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An outdoor opera inevitably makes its audience nervous.
Nay-sayers will look ominously to the skies, and expect cold winds and heavy rain. Purists will bicker and moan about the decreased quality of acoustics.
However, it’s always worth risking bad weather or missing an occasional note to witness an outdoor opera - there’s nothing quite like great music under a night sky.
To find the perfect outdoor opera setting in Latvia, look no further than the beautiful medieval castle in Sigulda.
In days of yore, it was a stronghold of the Livonian Order. Fast-forward the annals of time, and from the end of July to the beginning of August, it has played host to the Sigulda Opera Festival since 1992.
Located just 50 kilometers North-East from the Latvian capital, Riga, the festival has taken place place in the country’s “Little Switzerland,” a region of outstanding natural beauty.
Despite Sigulda’s fairytale landscape, its opera festival’s financial situation has been far less than idyllic - an issue which neither the Latvian Ministry of Culture, nor the festival’s organizers were keen to discuss.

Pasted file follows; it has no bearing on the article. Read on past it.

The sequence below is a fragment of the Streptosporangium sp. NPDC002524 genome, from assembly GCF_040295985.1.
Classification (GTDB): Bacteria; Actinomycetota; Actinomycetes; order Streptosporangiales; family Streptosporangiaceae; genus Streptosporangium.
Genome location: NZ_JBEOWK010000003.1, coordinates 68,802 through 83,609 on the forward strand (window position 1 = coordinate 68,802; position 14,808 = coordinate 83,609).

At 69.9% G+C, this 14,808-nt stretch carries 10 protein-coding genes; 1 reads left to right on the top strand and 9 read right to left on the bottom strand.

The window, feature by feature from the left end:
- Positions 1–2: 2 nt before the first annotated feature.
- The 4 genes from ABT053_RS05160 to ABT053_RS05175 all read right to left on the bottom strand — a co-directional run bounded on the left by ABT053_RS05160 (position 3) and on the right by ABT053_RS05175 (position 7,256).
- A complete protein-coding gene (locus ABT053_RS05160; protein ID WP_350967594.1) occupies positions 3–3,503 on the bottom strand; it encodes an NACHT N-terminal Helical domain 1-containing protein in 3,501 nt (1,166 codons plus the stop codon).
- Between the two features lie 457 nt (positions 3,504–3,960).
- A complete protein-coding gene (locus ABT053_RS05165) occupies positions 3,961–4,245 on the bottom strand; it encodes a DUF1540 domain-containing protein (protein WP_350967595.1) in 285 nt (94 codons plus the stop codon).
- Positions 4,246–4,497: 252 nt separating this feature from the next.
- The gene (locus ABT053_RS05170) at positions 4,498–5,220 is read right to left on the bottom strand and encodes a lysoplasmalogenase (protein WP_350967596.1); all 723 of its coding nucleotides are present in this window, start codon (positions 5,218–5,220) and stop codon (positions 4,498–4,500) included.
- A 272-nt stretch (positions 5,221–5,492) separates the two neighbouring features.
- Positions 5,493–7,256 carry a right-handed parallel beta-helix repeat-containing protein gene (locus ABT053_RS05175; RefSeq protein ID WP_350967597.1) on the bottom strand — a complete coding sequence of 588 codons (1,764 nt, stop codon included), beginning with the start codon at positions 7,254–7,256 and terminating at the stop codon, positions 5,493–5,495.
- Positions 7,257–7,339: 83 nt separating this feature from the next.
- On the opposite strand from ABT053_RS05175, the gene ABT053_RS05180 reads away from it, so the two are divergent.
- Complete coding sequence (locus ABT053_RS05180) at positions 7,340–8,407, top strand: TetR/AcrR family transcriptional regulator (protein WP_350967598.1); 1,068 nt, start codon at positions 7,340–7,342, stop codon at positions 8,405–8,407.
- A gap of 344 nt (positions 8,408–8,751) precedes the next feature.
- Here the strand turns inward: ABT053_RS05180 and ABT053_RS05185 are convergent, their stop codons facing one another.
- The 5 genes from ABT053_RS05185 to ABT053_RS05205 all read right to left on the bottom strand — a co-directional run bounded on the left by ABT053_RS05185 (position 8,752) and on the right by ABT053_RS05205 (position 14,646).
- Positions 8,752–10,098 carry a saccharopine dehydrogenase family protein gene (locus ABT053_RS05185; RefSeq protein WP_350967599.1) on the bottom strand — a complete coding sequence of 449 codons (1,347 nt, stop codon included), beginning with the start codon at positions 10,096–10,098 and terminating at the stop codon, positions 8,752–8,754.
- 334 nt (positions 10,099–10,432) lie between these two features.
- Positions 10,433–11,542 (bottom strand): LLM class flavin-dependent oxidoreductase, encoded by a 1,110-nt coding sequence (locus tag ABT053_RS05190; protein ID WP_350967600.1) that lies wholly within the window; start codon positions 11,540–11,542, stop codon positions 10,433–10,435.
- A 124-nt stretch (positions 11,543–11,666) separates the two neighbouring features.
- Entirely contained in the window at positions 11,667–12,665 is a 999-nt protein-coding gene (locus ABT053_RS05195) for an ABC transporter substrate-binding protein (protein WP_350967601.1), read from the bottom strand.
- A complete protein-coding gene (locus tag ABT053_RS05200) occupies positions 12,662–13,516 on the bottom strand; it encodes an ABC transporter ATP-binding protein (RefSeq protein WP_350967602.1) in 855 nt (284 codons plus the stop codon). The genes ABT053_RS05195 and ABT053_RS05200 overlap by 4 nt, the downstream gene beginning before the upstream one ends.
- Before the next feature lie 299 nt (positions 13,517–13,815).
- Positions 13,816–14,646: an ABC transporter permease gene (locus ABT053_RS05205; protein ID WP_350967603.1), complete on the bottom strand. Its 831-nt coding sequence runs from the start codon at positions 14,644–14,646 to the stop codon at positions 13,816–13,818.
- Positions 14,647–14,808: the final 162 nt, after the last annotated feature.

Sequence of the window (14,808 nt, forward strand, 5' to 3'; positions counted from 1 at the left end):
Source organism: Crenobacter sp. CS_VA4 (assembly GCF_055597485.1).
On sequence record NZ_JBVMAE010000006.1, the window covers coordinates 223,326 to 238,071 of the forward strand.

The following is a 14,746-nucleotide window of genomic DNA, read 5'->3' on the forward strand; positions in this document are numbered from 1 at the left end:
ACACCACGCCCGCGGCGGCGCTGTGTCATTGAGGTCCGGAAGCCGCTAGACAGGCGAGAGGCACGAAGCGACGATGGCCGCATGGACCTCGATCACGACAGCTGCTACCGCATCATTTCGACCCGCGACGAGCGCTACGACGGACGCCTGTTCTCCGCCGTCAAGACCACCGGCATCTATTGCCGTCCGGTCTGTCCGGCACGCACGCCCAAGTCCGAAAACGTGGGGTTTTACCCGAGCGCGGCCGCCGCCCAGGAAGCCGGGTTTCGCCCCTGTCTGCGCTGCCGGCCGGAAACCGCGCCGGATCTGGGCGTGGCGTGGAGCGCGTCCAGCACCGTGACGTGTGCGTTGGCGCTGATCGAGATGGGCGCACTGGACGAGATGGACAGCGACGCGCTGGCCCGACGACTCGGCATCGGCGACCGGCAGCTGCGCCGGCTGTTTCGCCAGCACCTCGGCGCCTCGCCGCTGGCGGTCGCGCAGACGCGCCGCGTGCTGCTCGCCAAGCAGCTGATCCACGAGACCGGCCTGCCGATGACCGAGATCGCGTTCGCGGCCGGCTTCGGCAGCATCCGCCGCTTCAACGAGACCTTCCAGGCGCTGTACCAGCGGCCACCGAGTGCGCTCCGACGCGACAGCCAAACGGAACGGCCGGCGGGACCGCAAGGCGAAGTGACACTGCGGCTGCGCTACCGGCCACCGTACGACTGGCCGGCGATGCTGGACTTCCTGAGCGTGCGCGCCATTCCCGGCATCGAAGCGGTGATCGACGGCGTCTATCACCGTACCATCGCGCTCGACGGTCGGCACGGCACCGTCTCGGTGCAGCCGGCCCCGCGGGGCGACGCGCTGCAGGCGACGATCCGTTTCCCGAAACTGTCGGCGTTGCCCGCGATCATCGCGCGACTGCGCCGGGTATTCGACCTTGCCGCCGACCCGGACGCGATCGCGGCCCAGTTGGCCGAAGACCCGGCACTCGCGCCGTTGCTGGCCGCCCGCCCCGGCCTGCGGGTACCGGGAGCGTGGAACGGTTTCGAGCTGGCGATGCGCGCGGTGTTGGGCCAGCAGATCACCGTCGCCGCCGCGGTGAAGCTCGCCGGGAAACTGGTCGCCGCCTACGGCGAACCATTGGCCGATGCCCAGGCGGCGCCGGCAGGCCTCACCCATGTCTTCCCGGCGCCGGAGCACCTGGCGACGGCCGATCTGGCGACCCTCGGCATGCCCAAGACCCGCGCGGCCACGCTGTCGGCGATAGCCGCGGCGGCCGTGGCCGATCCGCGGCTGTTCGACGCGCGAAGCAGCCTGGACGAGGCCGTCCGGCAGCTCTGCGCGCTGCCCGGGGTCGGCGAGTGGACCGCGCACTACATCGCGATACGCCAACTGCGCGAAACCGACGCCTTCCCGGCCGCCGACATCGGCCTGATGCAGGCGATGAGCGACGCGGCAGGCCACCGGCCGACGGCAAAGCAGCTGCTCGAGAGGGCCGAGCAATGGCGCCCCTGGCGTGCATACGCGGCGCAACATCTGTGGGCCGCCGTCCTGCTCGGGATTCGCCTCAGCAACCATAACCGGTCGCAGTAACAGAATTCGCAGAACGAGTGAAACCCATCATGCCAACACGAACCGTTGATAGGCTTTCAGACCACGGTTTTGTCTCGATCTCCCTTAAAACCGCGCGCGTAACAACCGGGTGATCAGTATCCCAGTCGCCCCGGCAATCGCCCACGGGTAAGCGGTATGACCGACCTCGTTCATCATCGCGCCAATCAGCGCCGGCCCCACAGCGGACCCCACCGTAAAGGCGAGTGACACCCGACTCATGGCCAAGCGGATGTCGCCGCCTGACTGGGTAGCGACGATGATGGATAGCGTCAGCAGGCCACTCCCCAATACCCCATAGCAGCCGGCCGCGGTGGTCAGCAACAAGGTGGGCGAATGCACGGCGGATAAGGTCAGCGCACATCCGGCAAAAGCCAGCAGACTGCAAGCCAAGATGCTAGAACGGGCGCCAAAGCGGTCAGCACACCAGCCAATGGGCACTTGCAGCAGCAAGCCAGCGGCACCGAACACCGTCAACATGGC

The 23rd running of the Sigulda Opera Festival was an extravaganza of fireworks and vocals that soared into the night sky.
Voices from internationally renowned opera performers were interwoven with those of homegrown Latvian artists, to create a unique event for the Baltic States’ opera fans.
The performances during this year’s event had been especially adapted to the Sigulda Castle ruins. The arrangement of live music, freshly cooked food, combined with the experience of outdoor performances and the natural beauty of the national park, were an incredible assault on the senses.
However, has the festival managed to cover its own costs, and who will bail out the festival if it hasn’t?
The Director of the Sigulda Opera Festival, Dainis Kalns, has carried on regardless, spurred on by his deep seated love of the genre. Over the last 23 years, he has built it into a world class event.
“The greatest acknowledgement to my work and to the festival is that the Sigulda Opera Festival has been included in the list of the 20 greatest opera events of the world,” Kalns told the Baltic Times in the run-up to the event. “Renowned journalists from Salzburg have even written about the festival.’’
In an acknowledgement to Latvian author Zenta Maurina, Kalns said: “By giving people joy, you serve God. This has been my main purpose in having devoted a large part of my life to this festival. It has been to bring people the joy of opera.”
In 2014, around 8 to 12,000 opera lovers attended the event.This year, when interviewed by the Baltic Times, Kalns was expecting the number of attendees to rise to around 14,000.
The Gathering Storm...